France And Germany Respond To The Meta Threat: “We Could Live Without Facebook”

meta: Exactly 24 hours ago we told you that meta threatened (again) to leave Europe: meta Platforms, the parent company of Facebook, warned that it might have to withdraw many of its products and services, including Facebook and Instagram, from the European market if the The company can no longer transfer the data of European users to the United States, following the Schrems II decision.

In its annual report to the US Securities and Exchange Commission (SEC) submitted last week, meta blamed the evolution of laws and regulations from European courts, regulators and legislative bodies, arguing that they are affecting “critical operations” of the company. And this has led to an ultimatum from the American Internet giant, whose social networks are followed by almost half the world’s population every month.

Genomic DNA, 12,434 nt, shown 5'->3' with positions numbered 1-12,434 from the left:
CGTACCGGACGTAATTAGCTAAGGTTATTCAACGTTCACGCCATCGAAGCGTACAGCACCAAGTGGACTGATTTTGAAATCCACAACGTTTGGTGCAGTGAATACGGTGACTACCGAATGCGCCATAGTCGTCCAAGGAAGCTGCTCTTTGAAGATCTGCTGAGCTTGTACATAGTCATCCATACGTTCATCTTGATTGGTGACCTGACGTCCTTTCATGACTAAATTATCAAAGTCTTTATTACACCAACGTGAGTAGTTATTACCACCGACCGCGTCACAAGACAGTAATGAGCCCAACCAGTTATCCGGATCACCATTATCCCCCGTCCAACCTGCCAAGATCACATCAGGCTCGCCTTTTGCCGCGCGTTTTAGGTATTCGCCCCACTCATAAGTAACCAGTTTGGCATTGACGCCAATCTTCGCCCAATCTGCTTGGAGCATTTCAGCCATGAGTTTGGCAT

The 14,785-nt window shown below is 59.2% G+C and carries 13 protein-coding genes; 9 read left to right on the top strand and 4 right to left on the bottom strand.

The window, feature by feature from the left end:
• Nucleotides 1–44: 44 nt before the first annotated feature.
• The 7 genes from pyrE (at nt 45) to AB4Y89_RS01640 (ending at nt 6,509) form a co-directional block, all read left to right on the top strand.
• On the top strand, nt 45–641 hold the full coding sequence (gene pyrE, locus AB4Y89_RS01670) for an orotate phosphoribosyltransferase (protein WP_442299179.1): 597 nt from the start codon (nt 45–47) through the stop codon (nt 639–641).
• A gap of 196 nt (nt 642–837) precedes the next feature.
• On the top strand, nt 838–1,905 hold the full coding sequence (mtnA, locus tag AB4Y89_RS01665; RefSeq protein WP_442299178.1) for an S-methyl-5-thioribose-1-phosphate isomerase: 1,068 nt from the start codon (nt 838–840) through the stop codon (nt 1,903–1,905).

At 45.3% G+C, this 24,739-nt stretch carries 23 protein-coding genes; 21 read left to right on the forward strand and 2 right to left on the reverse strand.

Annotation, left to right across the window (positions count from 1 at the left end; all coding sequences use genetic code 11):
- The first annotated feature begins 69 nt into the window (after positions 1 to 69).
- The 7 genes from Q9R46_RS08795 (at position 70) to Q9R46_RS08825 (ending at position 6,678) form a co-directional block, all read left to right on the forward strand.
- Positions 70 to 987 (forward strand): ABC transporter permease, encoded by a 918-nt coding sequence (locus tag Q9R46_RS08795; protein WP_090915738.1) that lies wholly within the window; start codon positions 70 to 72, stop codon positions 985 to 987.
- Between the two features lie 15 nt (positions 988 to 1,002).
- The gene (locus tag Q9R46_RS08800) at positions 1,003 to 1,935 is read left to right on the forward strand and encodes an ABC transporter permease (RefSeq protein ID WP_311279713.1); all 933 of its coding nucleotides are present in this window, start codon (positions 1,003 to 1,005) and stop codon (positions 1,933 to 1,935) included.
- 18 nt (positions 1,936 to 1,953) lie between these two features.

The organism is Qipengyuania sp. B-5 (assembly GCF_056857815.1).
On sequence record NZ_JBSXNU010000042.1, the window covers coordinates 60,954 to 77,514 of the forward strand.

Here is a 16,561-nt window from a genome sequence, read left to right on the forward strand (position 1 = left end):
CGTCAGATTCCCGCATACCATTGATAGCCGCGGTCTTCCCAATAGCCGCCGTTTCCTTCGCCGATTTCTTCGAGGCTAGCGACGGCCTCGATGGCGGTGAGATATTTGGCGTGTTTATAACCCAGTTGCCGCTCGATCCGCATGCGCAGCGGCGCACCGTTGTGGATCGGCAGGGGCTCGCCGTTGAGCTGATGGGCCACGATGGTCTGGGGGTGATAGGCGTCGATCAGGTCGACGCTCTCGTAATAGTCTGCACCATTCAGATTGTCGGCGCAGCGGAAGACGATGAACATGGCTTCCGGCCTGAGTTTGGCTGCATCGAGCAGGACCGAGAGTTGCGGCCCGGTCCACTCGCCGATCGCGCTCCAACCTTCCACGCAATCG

Europe responds to Meta

After the auctioned threat, meta has not had to wait long for a response. And he has come from two European countries, France and Germany, which have basically told him that it’s okay, that the door is there and closes when you leave.

The background of the dispute is the data transfer agreement between the EU and the US called “Privacy Shield”, which was struck down by the European Court of Justice. The problem is that if the US and EU don’t agree soon on a new data transfer agreement or if meta no longer falls under other data transfer rules, “it’s likely that we won’t be able to offer several of our most important products and services, such as Facebook and Instagram, in Europe”.

However, during a joint press conference, Habeck and Le Maire seemed unfazed by the announcement: “I think these big digital corporations are not used to being contradicted,” Le Maire stressed, adding: “We don’t want our personal data is handed over to the digital giants without any control”.

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